SAS Assistant Vice President Mary Karol Matchett identified how the communication preferences of a deaf or HoH student can lead to different healthcare providers treating students.
“More than 50% of deaf and hard-of-hearing students rely on lip reading and speaking, meaning they’re oral,” noted Mary Karol Matchett. “They prefer to have a hearing counselor. We’re able to work with the RIT counseling group to include them there.”
For the subset of deaf and HoH students that use signed English or ASL, they communicate with either the lone NTID therapist or the one professional in CaPS that is fluent in sign language.
The relatively limited set of mental health providers for deaf and HoH students using signed English or ASL raises important questions: why are there so few signing professionals for such a large school, and how can the university improve outcomes for signing students?
ISSUES WITH THE STATUS QUO
The insufficient number of signing counselors is not a unique problem at RIT. Nationwide, there are a lack of licensed professionals that can sign in clinical practice.
Gallaudet University, another premier institution for deaf and HoH students, acknowledged a similar issue with their Counseling and Psychological Services (CAPS). Despite having 10 clinical staff for their 1300 students, they still experience waiting lists in part due to a lack of accompanying signing professionals.
To tackle this issue, Doris Zelaya, the assistant director of Gallaudet CAPS, noted how Gallaudet offers training for graduate students interested in clinical practice.
“We also recognize that we need ongoing signing therapists in the field, and that’s going to be an ongoing need,” stated Zelaya. “That's why we have that training program.”
To address these shortcomings, NTID is actively seeking another mental health therapist adept in code-switching, allowing them to navigate the different ways deaf and HoH students communicate.
“I am working on hiring a second mental health therapist right now,” claimed Matchett. “The good news is that we do have a good number of qualified candidates. That should fill in a second or maybe a third position.”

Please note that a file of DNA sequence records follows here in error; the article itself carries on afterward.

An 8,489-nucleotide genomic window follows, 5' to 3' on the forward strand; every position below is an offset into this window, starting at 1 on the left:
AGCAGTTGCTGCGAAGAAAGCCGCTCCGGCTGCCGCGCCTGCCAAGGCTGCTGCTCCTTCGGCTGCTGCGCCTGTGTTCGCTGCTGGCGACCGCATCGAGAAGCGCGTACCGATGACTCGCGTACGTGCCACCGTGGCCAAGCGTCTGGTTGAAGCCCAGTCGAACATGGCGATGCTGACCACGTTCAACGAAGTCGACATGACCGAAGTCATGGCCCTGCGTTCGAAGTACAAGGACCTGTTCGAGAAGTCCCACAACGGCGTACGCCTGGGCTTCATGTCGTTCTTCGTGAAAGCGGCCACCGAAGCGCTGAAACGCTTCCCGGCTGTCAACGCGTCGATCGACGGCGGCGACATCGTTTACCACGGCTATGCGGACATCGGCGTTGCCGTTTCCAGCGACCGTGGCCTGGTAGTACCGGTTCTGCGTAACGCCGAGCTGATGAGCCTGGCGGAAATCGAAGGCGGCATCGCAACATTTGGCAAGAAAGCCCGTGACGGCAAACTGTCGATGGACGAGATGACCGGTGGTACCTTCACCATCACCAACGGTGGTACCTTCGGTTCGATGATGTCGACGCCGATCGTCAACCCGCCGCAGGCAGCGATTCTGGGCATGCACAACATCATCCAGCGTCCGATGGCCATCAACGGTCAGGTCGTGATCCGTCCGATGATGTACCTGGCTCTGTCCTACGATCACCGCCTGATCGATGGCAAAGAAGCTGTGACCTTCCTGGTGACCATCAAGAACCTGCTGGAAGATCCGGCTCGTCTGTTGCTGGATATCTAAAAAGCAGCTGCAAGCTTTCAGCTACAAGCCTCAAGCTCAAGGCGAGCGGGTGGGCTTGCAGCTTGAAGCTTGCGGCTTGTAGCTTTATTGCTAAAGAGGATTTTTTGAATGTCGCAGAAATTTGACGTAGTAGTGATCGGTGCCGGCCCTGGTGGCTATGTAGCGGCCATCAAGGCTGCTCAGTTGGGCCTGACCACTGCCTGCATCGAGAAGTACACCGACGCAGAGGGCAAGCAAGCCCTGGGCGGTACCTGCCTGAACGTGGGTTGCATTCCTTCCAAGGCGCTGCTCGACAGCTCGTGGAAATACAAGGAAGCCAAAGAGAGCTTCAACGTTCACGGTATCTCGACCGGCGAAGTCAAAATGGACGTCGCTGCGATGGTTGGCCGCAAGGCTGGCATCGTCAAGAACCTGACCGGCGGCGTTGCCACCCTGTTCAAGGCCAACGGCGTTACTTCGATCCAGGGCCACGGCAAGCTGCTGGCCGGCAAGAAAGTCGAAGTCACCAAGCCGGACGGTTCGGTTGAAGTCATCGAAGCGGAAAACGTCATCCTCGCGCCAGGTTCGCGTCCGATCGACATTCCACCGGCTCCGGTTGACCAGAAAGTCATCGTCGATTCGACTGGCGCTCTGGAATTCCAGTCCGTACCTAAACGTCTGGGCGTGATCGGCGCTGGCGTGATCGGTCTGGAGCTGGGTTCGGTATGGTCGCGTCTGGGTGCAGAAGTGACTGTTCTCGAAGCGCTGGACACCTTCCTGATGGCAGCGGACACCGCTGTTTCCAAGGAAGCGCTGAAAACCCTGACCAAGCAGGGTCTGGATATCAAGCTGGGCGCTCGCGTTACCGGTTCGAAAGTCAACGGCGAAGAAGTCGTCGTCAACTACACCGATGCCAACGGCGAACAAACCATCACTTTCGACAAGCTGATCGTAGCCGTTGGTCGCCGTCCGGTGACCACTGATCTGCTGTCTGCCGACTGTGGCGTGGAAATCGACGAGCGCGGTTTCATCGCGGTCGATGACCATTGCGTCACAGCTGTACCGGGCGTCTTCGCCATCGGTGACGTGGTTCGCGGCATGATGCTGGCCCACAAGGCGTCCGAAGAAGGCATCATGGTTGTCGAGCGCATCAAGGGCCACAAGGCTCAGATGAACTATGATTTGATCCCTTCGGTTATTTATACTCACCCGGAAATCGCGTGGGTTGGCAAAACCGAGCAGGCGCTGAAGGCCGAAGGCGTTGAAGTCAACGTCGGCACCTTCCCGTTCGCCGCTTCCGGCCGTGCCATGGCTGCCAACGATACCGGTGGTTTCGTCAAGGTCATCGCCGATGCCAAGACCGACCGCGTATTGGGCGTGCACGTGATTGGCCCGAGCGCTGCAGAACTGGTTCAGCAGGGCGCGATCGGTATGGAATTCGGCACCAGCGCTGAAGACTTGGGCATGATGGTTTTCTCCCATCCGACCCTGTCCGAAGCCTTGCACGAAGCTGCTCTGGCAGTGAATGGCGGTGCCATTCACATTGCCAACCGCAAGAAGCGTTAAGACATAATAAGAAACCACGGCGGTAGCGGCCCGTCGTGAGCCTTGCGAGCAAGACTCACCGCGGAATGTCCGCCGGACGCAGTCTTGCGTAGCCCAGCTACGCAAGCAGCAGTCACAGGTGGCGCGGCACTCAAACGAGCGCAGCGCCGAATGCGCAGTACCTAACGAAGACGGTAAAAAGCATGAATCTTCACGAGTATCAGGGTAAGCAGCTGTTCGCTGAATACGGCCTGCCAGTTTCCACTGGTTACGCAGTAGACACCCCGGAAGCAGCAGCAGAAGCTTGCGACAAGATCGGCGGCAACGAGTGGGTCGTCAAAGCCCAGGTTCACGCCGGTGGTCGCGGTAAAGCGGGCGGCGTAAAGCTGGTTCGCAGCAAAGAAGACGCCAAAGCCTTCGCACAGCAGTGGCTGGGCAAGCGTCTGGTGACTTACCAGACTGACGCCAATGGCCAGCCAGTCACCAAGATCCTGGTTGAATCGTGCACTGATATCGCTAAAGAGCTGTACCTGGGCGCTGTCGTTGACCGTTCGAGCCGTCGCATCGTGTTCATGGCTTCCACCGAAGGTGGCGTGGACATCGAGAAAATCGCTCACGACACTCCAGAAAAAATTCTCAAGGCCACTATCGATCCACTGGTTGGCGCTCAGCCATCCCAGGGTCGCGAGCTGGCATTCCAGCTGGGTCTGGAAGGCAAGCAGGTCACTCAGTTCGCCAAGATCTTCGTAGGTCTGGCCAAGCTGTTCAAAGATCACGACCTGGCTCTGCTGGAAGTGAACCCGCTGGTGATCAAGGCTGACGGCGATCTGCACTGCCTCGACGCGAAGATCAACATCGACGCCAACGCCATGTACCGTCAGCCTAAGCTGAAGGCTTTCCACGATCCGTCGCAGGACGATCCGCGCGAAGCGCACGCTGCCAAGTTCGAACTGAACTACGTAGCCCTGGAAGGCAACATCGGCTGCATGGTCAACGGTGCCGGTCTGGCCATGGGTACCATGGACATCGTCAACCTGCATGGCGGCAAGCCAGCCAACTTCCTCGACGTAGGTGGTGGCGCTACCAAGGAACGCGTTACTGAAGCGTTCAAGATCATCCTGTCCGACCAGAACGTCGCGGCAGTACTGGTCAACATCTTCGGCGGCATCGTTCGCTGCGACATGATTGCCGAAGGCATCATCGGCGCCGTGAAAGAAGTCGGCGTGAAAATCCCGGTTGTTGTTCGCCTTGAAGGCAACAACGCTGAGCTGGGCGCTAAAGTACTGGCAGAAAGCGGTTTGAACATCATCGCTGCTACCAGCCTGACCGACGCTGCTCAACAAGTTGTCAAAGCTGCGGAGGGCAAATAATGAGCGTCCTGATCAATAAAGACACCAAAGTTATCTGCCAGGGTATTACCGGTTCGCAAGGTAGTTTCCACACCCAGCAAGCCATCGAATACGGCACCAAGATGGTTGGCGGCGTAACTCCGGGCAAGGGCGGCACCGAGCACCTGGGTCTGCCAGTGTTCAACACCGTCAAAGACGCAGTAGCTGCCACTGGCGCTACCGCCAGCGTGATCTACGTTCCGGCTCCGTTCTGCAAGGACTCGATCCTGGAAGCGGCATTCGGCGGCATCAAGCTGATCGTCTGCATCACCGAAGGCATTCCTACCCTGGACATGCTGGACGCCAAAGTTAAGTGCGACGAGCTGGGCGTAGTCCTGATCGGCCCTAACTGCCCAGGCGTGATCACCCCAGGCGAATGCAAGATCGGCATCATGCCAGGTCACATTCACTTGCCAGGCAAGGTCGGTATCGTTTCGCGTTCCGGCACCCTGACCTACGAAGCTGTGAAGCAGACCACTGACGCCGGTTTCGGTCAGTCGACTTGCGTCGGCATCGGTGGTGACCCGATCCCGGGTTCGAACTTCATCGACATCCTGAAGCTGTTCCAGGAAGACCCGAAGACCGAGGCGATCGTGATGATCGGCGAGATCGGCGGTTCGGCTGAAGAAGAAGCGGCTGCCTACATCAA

Furthermore, RIT and Gallaudet University have established a memorandum of understanding (MOU) for the upcoming academic year to exchange clinical staff.
Lauri Rush, the director of CAPS at Gallaudet, highlighted the importance of setting up this connection between RIT and NTID.
“This type of MOU is something that we’re gonna work on this year to set up between NTID and Gallaudet, because there’s not a lot of us therapists out there that work with deaf and hard-of-hearing people,” noted Rush.
“This type of MOU is something that we’re gonna work on this year to set up between NTID and Gallaudet, because there’s not a lot of us therapists out there that work with deaf and hard-of-hearing people.”
As of this past spring, NTID has also partnered with the Deaf Wellness Center at the University of Rochester to provide more counselors when the need arises.
To improve the resources available for students, NTID administration emphasizes the importance of student input, suggesting that everyone fill out the NTID Service Rating System survey.
“Anyone can contact me with any concerns or any questions,” signed Matchett, seeking direct input from students. She also encourages students to reach out to SAS.
Steps have been taken to address the challenges deaf and HoH students face here at RIT. However, with the low number of ASL-versed counselors and professionals from deaf and HoH backgrounds, it is evident that this is an ongoing journey. Moving forward, RIT must recognize these challenges and act accordingly to ensure equal access to mental health resources on campus, regardless of hearing status.